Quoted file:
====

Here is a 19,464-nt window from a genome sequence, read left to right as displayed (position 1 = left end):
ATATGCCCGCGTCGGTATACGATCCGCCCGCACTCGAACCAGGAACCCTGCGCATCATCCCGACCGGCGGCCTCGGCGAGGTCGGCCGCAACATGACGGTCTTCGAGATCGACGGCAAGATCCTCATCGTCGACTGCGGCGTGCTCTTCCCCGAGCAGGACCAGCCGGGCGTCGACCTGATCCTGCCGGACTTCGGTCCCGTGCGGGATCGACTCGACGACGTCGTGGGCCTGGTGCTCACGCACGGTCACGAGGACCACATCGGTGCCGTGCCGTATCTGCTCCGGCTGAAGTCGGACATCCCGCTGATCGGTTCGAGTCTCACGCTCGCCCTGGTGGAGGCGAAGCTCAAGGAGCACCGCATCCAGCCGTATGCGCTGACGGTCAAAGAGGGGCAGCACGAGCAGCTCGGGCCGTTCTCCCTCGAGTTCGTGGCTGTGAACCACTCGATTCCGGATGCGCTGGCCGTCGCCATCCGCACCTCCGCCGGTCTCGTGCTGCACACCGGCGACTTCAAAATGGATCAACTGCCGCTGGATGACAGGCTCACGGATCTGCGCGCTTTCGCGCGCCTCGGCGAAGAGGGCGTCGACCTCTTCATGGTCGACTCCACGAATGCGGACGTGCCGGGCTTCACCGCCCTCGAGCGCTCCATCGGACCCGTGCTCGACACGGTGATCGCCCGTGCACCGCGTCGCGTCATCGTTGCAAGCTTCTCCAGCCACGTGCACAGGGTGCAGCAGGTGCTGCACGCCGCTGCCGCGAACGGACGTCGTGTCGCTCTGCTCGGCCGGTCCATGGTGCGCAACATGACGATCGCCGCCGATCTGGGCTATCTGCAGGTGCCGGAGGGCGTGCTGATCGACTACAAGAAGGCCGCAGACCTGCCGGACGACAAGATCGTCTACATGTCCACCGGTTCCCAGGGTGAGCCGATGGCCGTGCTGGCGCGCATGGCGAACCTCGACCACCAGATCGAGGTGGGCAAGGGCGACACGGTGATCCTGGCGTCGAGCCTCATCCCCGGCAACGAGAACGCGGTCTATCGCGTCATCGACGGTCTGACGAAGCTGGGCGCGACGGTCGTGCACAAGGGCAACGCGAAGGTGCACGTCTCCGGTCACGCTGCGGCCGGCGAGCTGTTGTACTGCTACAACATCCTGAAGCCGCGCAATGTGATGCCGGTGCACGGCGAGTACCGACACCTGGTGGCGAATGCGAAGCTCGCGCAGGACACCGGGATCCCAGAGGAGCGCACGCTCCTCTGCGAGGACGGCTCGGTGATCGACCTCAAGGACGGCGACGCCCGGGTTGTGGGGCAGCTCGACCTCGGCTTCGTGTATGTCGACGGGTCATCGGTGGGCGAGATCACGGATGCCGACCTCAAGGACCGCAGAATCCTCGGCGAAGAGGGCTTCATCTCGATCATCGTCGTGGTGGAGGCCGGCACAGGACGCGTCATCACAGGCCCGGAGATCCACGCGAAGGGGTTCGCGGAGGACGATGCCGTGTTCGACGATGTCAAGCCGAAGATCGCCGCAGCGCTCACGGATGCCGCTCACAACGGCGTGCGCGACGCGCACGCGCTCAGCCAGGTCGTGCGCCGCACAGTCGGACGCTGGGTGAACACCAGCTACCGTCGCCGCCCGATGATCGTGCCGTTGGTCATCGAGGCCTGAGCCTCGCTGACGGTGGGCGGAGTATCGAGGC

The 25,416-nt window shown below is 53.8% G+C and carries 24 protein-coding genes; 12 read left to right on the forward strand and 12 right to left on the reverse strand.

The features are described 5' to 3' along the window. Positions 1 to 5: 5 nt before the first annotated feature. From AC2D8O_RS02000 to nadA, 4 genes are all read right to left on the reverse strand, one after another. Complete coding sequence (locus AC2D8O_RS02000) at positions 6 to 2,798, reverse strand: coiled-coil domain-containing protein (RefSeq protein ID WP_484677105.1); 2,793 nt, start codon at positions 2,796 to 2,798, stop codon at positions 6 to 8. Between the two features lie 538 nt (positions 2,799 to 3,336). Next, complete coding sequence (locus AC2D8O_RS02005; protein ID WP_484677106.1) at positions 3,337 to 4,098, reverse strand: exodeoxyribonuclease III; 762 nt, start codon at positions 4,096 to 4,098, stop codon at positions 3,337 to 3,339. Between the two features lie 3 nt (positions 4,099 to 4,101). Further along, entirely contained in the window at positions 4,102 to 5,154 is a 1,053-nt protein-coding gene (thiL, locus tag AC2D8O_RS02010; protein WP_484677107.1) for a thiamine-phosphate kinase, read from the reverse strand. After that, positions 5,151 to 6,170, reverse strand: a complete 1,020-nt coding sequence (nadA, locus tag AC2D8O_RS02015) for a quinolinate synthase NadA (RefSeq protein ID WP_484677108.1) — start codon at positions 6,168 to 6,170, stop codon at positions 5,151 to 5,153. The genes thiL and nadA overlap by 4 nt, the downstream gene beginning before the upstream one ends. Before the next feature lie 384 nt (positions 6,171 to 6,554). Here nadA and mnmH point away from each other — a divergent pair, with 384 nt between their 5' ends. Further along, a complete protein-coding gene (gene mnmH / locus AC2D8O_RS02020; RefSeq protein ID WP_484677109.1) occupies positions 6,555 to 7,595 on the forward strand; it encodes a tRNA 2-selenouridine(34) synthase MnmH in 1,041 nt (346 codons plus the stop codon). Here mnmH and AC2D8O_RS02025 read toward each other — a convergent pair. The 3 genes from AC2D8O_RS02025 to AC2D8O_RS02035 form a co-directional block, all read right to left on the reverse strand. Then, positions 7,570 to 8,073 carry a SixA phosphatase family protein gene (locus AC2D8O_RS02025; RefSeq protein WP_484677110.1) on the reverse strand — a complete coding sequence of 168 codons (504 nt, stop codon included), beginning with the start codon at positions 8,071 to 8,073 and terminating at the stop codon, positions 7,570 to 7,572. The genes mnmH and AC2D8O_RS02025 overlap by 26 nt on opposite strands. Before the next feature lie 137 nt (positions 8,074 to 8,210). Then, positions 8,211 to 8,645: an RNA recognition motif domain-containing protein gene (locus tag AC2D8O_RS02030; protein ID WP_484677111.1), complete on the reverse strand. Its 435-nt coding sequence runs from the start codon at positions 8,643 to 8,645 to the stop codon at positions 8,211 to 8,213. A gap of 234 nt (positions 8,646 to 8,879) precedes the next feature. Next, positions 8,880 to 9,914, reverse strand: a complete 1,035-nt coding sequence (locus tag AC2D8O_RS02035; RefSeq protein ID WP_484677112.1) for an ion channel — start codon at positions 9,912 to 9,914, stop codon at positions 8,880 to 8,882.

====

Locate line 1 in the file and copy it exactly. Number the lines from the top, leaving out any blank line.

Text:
Here is a 19,464-nt window from a genome sequence, read left to right as displayed (position 1 = left end):